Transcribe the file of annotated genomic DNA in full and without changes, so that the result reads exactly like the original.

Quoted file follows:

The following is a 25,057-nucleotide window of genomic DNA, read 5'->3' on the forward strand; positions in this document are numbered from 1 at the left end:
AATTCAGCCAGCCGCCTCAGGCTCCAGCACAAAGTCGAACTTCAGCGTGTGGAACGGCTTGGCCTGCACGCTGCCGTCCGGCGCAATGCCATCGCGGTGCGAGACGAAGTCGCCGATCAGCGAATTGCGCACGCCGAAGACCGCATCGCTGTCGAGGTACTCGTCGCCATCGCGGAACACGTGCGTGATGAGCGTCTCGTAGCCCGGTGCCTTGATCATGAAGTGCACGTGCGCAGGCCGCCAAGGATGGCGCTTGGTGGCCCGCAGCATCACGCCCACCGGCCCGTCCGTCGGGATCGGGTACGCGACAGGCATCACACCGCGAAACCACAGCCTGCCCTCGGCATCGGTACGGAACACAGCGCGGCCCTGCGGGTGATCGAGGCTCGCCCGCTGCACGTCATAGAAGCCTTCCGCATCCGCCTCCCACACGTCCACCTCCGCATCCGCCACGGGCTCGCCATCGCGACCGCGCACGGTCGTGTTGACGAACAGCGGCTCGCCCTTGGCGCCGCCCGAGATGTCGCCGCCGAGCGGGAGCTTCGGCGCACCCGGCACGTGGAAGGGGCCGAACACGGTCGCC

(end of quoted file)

The following is a 25,057-nucleotide window of genomic DNA, read 5'->3' on the forward strand; positions in this document are numbered from 1 at the left end:
AATTCAGCCAGCCGCCTCAGGCTCCAGCACAAAGTCGAACTTCAGCGTGTGGAACGGCTTGGCCTGCACGCTGCCGTCCGGCGCAATGCCATCGCGGTGCGAGACGAAGTCGCCGATCAGCGAATTGCGCACGCCGAAGACCGCATCGCTGTCGAGGTACTCGTCGCCATCGCGGAACACGTGCGTGATGAGCGTCTCGTAGCCCGGTGCCTTGATCATGAAGTGCACGTGCGCAGGCCGCCAAGGATGGCGCTTGGTGGCCCGCAGCATCACGCCCACCGGCCCGTCCGTCGGGATCGGGTACGCGACAGGCATCACACCGCGAAACCACAGCCTGCCCTCGGCATCGGTACGGAACACAGCGCGGCCCTGCGGGTGATCGAGGCTCGCCCGCTGCACGTCATAGAAGCCTTCCGCATCCGCCTCCCACACGTCCACCTCCGCATCCGCCACGGGCTCGCCATCGCGACCGCGCACGGTCGTGTTGACGAACAGCGGCTCGCCCTTGGCGCCGCCCGAGATGTCGCCGCCGAGCGGGAGCTTCGGCGCACCCGGCACGTGGAAGGGGCCGAACACGGTCGCC